Can tires be made of dandelions? During World War II, dandelion tires were made. Nowadays, dandelions are returning to the scene and can once again become one of the main materials for the production of tires.
In the 1930s, Soviet scientists sought a suitable source of rubber to ensure their self-sufficiency. Over 1,000 species of plants have been studied to find an alternative to South American rubber (Hevea brasiliensi). The alternative was eventually found in Kazakhstan.
In 1941, the Russian dandelion (Taraxacum koksaghyz) finally became the best material for the production of tires. This dandelion supplied 30% of the USSR with rubber. After the war, the Soviets returned to rubber rubber because it is a cheaper resource. At present, the demand for rubber production material is growing again. The tire industry in particular consumes 70% of the world’s rubber supply. Here, of course, there is a growing interest in other sources of rubber, such as dandelion.
Synthetic and natural rubber
65% of the rubber consumed worldwide comes from fossil fuels. Synthetic rubber is cheaper and more durable. The advantage of natural rubber, in turn, is that it dissipates heat better and has better adhesion. Due to these properties, tires are most often produced as a mixture of natural and synthetic rubber. 90% of natural rubber comes from plantations in Southeast Asia. This area is known for massive deforestation. An alternative material for the production of rubber is therefore sought for commercial and environmental reasons. In addition, Havea rubber trees are susceptible to fungal mold and this makes many rubber manufacturers nervous.
Production of tires from dandelions
There are more and more projects in Europe and the USA that are trying to produce rubber from dandelions again. Continental is one of the well-known manufacturers of dandelion tires. The company collaborated on development with the Fraunhofer Institute of Molecular Biology and Applied Ecology in Aachen, Germany. Dandelion tires are called Taraxagum, after the Latin name for dandelions.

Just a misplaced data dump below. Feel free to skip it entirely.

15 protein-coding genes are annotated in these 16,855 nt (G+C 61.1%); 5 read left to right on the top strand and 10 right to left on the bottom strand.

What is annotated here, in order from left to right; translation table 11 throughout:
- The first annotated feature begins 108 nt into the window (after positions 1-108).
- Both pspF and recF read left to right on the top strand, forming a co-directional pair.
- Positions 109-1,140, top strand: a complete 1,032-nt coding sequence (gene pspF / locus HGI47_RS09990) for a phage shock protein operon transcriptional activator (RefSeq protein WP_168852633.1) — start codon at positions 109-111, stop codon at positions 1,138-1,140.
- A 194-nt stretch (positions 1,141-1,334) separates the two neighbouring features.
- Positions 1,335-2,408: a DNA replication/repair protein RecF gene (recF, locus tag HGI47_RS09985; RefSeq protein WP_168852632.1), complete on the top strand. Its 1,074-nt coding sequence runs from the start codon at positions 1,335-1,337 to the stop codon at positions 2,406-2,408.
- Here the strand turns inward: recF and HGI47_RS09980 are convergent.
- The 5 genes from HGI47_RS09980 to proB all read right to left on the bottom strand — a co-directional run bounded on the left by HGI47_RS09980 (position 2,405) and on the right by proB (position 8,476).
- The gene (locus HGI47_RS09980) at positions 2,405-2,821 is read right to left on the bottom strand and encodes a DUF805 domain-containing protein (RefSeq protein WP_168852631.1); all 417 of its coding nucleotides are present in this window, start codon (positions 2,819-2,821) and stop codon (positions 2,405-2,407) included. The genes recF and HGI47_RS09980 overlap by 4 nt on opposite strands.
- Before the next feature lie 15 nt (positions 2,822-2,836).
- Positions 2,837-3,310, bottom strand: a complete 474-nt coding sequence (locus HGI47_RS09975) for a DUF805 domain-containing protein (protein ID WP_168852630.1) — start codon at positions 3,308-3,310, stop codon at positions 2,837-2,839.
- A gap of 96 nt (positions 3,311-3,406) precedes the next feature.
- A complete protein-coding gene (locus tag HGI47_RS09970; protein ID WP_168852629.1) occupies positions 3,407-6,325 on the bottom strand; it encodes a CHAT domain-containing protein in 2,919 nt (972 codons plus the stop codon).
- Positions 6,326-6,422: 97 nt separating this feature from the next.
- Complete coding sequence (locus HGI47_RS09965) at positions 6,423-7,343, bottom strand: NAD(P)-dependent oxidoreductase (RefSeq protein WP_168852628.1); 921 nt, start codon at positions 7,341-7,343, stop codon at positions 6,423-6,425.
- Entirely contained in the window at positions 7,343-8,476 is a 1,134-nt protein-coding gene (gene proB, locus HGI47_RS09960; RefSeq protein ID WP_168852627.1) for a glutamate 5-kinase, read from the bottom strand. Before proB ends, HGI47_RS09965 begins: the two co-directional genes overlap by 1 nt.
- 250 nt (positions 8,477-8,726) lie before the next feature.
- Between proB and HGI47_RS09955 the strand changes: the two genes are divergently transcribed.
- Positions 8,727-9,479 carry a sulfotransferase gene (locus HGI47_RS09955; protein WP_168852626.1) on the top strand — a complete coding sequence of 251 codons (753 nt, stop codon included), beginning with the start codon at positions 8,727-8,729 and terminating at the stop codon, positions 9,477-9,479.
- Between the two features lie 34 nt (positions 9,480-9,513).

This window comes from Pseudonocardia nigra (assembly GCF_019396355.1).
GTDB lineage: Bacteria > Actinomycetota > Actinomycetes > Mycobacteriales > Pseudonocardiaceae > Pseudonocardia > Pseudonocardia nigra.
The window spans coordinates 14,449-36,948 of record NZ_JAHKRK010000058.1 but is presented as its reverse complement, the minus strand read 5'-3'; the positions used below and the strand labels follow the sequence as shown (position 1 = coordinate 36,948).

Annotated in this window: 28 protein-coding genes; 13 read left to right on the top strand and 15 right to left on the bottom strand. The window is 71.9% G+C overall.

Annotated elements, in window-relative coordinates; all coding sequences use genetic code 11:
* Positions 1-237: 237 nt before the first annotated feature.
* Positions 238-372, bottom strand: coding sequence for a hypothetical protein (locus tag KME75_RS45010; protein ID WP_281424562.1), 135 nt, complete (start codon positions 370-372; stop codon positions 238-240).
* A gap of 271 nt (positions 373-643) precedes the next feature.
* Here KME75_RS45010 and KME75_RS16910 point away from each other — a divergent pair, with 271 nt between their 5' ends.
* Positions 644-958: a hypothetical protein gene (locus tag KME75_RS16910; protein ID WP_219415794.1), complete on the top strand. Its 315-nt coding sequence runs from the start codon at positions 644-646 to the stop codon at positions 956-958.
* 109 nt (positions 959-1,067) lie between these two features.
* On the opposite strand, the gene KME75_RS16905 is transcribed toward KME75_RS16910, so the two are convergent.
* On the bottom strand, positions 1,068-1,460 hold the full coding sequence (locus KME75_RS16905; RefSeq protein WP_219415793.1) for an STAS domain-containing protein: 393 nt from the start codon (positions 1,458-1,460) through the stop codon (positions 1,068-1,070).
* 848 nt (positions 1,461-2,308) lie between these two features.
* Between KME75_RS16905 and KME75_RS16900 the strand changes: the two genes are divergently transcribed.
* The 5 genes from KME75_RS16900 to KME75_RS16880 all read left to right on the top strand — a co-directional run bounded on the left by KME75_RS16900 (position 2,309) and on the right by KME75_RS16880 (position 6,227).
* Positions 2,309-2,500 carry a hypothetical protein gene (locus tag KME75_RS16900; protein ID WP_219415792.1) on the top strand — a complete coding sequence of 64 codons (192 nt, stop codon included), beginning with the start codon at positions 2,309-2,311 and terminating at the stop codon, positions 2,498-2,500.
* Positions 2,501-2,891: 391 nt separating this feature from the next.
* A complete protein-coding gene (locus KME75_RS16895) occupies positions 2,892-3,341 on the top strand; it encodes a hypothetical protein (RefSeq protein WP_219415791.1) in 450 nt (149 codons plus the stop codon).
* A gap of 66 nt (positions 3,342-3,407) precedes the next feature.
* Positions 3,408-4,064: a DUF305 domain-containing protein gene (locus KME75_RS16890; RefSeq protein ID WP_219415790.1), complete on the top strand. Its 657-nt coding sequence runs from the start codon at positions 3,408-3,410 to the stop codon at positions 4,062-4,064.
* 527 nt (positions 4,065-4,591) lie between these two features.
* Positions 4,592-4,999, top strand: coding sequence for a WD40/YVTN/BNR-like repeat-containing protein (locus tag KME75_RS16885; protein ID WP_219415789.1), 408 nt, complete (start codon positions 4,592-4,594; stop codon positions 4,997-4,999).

“Continental Tires tested the performance of the material and said that it was brilliant – in some cases better than Hevea rubber,” said Dirk Prüfer, a plant biotechnologist on the Taraxagum team.
Dandelion rubber is also used by a competitor, Apollo.
Apollo was part of the EU-funded DRIVE4EU consortium. It was a project that worked on the entire development of the production chain for dandelion rubber. The advantage of Russian dandelion is that it grows well in almost any climate.
“We cultivated the dandelion in Belgium, the Netherlands and Kazakhstan,” said Ingrid van der Meer, coordinator of DRIVE4EU, adding that other researchers had previously cultivated the crop in Sweden, Germany and the United States.
Ecological production of tires
Russian dandelion is hardy and can grow almost anywhere. “There are big areas like this near Cologne or Aachen that could potentially be used for cultivation,” Prüfer said.
Once the dandelions are harvested “hot-water extraction” is used to separate out the rubber. “The roots are chopped up mechanically and water is added,” van der Meer explained. “It has to be heated up, but no large volumes of chemicals are needed.”
This is in contrast to rubber rubber, where organic solvents must be used. Such a process generates waste that endangers the environment. Conventional tires are also a major source of microplastics. However, using dandelions does not prevent deforestation, as farmers will use the fields for other crops.
The future of dandelions
“The moment natural rubber from the dandelion is available in significant quantities, Apollo will resume using the material and develop other tire products,” chief technical officer Daniele Lorenzetti said.
As things stand, though, the supply chain needs some work. “To compete with other rubbers, the production costs of dandelion rubber need to match the market price. This is not yet the case,” said van der Meer, who will continue working on optimizing Russian dandelion cultivation.
It is not yet certain whether the production of dandelion tires has a great future. However, the demand for rubber is rising and dandelion is being offered as the best material, right after rubber.
Image credit: Pixabay.com, Wageningen University & Research